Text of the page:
We made a direct comparison of eToro vs Plus500 using highly-traded assets common to both operators, we found that the average spreads offered by Plus500 were marginally narrower, corresponding to an average difference of 0.02 pips. However, for other less mainstream trading assets, there was a bigger variation between the two operators of about 1–5 pips either way. The only notable exception was one minor Forex pair, which was quoted 50 pips different between the two brokers.
One other point worth noting is that eToro offers trading in stocks and cryptos, as well as CFDs for the same assets. If you see an asset with no spread shown against it, then you are buying the asset itself, where there is a spread value indicated, then it is a CFD pertinent to the underlying asset. eToro’s crypto availability is slightly limited compared to some, but it is building this side up gradually.
Generally speaking, both eToro and Plus500 were competitive for the assets which routinely have a high market trading volume, but rather variable for many others. Neither broker offers any type of retail trading account featuring better spreads based on trading activity.
The brokers in our comparisons are selected for their outward similarities and we have a set list of criteria to compare them by in this type of review. There are usually some surprises for us along the way and our eToro vs Plus500 comparison is no exception to that.
These two operations were launched within 12 months of each other but have moved in somewhat different directions in the two decades that have passed since their respective launches.
eToro has certainly fulfilled its mission to make all types of trading accessible to the retail trading community and has done so in a very unique way. Plus500 on the other hand has stuck firmly to the tried and trusted, providing a specific financial derivative and making it available to clients via a more traditional trading platform.
Both have enjoyed a good deal of success in their different ways, with eToro attracting younger traders in their droves, thanks to the ‘social’ aspects of its platform and Plus500 steadily accruing more clients to add to its loyal supporters. Along the way, eToro and Plus500 have formed subsidiary companies and expanded globally, both collecting an impressive array of high-tier licensing whilst doing so.
From a more subjective viewpoint, if you want to trade solely in CFDs, then Plus500 has a vast array of assets to select from. However, if you like a bit of diversification, then eToro may have more appeal, as it also offers opportunities to purchase assets like real stocks and cryptocurrencies.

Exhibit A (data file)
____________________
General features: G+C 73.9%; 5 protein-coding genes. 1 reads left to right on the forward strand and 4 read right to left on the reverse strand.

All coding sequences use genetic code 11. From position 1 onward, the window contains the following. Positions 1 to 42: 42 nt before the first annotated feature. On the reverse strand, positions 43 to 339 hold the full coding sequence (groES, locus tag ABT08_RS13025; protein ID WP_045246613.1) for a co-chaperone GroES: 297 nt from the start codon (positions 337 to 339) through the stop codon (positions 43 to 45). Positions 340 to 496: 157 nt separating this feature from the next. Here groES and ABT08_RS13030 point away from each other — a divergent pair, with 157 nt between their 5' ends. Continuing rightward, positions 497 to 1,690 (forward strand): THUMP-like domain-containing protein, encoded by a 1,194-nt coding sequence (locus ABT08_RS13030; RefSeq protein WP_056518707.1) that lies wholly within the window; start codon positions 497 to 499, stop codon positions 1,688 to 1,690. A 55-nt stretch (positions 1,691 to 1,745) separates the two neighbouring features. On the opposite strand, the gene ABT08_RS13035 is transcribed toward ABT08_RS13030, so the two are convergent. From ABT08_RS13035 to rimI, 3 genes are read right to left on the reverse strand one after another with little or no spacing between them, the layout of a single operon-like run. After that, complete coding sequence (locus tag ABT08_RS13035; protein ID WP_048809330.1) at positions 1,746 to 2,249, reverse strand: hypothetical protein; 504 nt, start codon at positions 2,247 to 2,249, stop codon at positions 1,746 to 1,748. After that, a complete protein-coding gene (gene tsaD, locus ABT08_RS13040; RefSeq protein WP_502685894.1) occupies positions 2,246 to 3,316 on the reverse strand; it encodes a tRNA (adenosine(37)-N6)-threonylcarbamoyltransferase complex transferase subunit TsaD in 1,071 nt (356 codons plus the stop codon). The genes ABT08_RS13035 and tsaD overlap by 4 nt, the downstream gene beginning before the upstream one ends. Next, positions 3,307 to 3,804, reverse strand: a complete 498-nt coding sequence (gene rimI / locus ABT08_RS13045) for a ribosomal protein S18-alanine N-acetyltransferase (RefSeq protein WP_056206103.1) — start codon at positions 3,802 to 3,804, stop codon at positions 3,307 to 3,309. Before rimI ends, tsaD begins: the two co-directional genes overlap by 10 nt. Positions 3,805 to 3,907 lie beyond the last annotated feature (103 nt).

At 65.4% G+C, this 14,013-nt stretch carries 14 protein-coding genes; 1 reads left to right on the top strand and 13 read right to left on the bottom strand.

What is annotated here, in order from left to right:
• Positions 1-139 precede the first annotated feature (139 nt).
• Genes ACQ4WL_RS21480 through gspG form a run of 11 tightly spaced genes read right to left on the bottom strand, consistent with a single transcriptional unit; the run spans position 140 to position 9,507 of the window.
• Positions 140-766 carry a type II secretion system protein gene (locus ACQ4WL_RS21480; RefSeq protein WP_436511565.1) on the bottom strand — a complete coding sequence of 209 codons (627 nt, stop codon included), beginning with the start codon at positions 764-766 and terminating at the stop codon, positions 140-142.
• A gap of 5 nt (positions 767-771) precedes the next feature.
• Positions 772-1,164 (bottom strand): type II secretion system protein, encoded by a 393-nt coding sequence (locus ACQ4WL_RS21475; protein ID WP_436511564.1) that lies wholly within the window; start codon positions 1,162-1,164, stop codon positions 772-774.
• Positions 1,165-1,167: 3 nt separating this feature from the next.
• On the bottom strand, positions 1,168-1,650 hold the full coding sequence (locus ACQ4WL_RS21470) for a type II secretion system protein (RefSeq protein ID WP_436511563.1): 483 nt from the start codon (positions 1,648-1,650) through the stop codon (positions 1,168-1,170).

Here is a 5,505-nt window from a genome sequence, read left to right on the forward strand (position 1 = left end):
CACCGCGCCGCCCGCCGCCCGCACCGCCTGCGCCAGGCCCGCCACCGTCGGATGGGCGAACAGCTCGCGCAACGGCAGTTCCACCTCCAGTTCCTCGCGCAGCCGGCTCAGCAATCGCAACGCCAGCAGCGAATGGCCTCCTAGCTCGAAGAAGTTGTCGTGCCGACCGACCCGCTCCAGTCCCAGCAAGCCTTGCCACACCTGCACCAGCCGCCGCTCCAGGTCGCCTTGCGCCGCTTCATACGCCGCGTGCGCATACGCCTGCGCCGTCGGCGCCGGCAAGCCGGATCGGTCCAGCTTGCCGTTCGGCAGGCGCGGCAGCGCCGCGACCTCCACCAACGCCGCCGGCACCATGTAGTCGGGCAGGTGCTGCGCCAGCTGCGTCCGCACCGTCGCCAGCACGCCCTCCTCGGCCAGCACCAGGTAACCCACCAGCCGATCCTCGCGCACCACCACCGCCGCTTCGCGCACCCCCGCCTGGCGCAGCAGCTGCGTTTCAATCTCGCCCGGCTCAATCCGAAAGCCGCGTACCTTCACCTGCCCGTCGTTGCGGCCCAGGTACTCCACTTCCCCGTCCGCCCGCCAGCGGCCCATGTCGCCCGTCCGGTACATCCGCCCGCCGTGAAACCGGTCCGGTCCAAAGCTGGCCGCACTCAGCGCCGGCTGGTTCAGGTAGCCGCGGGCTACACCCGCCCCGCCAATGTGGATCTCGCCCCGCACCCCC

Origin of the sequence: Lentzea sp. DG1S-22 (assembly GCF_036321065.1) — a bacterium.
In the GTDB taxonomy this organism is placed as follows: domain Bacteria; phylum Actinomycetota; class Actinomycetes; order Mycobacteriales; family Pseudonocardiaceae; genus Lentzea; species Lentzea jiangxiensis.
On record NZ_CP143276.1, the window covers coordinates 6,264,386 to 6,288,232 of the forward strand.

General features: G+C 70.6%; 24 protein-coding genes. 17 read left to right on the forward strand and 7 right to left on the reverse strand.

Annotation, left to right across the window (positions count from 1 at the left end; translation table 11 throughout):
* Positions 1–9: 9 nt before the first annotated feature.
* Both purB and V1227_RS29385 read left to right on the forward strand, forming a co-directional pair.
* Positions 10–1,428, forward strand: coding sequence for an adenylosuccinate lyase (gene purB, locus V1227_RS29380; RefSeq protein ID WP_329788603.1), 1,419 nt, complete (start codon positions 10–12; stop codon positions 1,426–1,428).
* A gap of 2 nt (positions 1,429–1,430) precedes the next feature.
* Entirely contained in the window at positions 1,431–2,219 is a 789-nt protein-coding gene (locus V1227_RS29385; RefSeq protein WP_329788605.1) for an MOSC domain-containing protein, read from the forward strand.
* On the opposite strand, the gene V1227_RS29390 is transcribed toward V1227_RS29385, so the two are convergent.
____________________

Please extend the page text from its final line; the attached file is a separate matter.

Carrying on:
For someone who knows their way around a more traditional type of trading platform, then Plus500 is ideal. For those of you who are just starting out, then eToro’s dashboard-style platform and copy trading elements make a perfect entry point and give you more opportunities to gain trading skills as you go along.
Both of these brokers have plenty to offer the retail trading community. However, they both have different business structures and their own approaches to trading. If you are looking for a broker, then please browse our in-depth broker reviews, or take a look through our eToro vs Plus500 comparison. These guides, as well as many more such as finding out who’s better: Plus 500 or Trading 212, are available at TradersBest.
Alongside CFDs, eToro gives you the opportunity to purchase the assets themselves. Please take a look at our in-depth review of eToro for further insights into how this broker operates. You can also browse our enlightening eToro vs Plus500 with our broker comparison guide at TradersBest.
Plus500 frequently updates lists featuring the most-traded assets within each market and publishes the related spread as a percentage, rather than by pip value. If you need to know how to calculate percentages to pips, or want to learn more about CFD trading online in general, then please head for our extensive trading guides at TradersBest.
Some brokers offer clients the opportunity to observe expert traders, follow their trading decisions and to replicate their trades, which is a form of ‘social trading’. There is only a few licensed brokers that offer this, see who they are by checking out our in-depth reviews right now at TradersBest.
|Customer Support||Live Chat, Email Support|
Trading financial products carries a high risk to your capital, especially trading leverage products such as CFDs. CFDs are complex instruments and come with a high risk of losing money rapidly due to leverage. Between 74-89% of retail investor accounts lose money when trading CFDs. You should consider whether you understand how CFDs work and whether you can afford to take the high risk of losing your money.
This site is using Cloudflare and adheres to the Google Safe Browsing Program. We adapted Google's Privacy Guidelines to keep your data safe at all times.